Important changes to the regulatory and supervisory framework governing loans to service members and their families have recently come into effect. On October 3, 2016, Department of Defense (“DoD”) revisions to its Military Lending Act (“MLA”) rule became effective for most types of credit products covered by the rule (the revised rule will go into effect for credit cards on October 3, 2017). Relatedly, on September 30, 2016, the Consumer Financial Protection Bureau (“CFPB”) released updated MLA compliance examination procedures to evaluate financial institutions’ compliance with the requirements of the revised DoD rule.
Generally speaking, the MLA imposes specific conditions on creditors that provide certain credit products to military service members and their dependents. These conditions include:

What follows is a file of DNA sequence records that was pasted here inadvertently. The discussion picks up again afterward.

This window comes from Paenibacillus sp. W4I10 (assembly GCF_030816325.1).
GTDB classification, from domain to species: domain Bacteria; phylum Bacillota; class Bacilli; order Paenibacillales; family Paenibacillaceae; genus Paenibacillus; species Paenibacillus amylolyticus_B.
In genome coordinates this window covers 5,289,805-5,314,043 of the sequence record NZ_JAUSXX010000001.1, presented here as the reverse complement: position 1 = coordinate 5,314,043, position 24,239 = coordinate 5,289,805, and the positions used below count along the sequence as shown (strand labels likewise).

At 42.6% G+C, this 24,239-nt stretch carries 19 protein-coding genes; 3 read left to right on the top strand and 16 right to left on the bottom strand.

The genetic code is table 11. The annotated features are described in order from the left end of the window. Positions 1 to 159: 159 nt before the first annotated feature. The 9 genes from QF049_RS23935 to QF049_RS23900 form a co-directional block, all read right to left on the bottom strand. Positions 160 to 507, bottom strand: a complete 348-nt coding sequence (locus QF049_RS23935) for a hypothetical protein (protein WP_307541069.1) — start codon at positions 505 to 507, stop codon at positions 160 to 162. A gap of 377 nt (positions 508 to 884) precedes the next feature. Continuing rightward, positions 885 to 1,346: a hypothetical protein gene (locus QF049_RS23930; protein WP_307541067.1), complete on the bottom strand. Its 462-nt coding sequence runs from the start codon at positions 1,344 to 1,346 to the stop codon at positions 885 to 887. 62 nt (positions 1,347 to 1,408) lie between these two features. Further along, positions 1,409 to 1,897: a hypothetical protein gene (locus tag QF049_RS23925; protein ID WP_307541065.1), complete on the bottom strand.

- A 36% cap on the loan or credit product’s Military Annual Percentage Rate (“MAPR”), which includes items such as finance charges, credit insurance premiums, and other types of fees;
- Prohibitions on mandatory arbitration clauses and mandatory waivers of certain statutory rights; and
- A requirement that certain disclosures be provided to certain borrowers.
The DoD’s revisions to the MLA rule included broadening the range of credit products subject to the MLA, modifications to the calculation of the MAPR, and modifications to the disclosures institutions are required to give to covered borrowers.
The CFPB’s updated examination procedures provide financial institutions with guidance on the requirements of the revised rule, and give insight as to how the CFPB will evaluate an institution’s MLA compliance. In announcing its updated examination procedures, the CFPB stated that early examinations will focus on “financial institutions’ compliance management systems and overall efforts to follow the rule’s requirements,” including reviewing institutions’ implementation plans, actions to update policies and procedures, training, and efforts to handle early implementation challenges.